Dads and the Delta

I am in the midst of third world hospitality.  

This may be confusing for those who understand me to be in Mississippi.  Since I’ve been here, I’ve discovered a few different things.  First, people are inherently good.  Anne Frank hit the nail on the head.  I firmly believe that people are first and foremost ‘good.’  The generosity here has been overwhelming.  Yesterday, I took a bus tour of the Mississippi Delta region.  The tour stopped in Ruleville, MS (home of Fannie Lou Hamer, a key player in SNCC and the Civil Rights Movement).  While we were visiting the Fannie Lou Hamer Memorial, a women got on our bus simply to welcome us to Ruleville and to thank us for what we were doing for education in the Delta.  I was floored (on one hand, because the non-TFA affiliated Yankee in front of me was making jokes about the woman’s accent).  However, this woman’s kindness was so genuine and so so real.  I was just speaking to my mother on the phone about how different things are down here.  I told her that sometimes it feels like I am in the middle of the Third World, even though I’m technically in America.  It’s so bizarre to me that so many Americans can justify going to developing countries and providing aid: which is so noble and important.  I obviously think it’s important because I will be going to Tanzania, Africa in the winter to educate a community on HIV prevention.  However, so many people in America don’t know that people down here are living in a time capsule of racism, class inequality, sexism, and abject poverty.  It makes me wonder how we can focus on developing the rest of the country into the present while a piece of our nation lies so rooted in the past.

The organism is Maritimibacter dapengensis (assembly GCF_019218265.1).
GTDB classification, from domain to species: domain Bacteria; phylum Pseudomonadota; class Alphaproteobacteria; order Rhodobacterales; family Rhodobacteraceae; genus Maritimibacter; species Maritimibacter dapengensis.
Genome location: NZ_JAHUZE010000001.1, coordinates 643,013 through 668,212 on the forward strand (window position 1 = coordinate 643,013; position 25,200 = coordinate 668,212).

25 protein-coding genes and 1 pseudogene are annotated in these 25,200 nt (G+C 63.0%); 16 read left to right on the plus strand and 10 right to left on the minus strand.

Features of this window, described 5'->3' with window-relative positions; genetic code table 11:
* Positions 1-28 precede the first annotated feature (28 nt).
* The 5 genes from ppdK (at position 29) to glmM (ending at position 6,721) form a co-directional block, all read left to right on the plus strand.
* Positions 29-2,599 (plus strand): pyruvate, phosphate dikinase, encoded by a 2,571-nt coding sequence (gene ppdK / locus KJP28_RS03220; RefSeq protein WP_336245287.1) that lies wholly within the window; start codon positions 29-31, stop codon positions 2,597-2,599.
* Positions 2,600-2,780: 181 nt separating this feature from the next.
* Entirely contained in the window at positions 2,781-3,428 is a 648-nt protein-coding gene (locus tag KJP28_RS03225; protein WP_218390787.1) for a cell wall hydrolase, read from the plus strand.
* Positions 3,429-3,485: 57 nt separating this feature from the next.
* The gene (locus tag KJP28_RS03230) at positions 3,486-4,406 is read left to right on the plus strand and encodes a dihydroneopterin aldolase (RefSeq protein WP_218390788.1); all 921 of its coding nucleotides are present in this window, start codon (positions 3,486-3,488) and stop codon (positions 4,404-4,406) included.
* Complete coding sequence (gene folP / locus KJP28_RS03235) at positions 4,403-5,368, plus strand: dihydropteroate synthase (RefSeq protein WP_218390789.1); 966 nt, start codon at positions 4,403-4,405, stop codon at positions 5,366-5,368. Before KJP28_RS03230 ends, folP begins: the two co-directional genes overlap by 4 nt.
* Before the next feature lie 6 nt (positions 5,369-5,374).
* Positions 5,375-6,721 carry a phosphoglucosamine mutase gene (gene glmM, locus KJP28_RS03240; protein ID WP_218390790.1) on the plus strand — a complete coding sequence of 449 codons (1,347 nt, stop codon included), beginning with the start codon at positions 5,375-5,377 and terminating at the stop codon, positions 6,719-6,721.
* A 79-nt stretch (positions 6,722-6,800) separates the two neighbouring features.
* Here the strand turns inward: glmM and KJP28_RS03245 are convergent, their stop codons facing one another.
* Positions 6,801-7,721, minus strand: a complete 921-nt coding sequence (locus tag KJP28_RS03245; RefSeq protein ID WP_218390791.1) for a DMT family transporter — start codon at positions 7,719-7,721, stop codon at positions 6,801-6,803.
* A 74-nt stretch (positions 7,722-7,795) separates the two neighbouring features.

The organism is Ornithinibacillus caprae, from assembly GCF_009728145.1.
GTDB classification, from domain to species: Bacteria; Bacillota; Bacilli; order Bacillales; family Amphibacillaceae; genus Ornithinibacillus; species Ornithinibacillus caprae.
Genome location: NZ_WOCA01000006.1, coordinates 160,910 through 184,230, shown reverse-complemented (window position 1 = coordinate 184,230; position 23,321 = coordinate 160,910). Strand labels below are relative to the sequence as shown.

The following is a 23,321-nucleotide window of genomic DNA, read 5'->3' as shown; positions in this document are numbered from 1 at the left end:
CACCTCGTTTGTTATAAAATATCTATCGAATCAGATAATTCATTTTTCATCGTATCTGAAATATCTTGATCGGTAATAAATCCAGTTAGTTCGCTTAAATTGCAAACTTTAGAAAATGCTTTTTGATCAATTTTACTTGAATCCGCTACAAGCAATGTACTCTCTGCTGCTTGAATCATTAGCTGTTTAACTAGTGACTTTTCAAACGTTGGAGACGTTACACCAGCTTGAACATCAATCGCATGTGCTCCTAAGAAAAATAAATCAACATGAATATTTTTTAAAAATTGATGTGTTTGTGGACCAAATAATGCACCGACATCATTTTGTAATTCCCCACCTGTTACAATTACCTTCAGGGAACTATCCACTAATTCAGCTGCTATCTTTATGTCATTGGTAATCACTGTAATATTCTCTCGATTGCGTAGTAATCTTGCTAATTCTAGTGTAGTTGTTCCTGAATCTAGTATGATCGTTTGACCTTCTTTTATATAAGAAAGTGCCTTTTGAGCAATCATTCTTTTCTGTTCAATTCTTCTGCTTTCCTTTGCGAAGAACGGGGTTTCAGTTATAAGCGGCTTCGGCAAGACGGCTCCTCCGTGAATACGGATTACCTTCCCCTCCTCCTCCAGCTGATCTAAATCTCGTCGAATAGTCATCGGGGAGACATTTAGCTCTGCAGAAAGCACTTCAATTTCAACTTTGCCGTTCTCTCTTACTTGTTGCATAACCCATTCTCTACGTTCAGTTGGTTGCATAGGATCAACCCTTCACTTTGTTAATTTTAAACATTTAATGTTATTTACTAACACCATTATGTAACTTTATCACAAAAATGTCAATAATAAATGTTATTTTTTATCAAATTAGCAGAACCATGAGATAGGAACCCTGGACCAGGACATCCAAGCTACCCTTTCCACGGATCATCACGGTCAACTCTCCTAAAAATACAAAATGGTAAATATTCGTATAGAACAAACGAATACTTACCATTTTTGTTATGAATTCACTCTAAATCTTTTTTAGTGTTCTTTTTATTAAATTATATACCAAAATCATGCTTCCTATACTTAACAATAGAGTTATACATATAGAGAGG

Shifting gears–

Happy Father’s Day to the just a few of the men I love the most.

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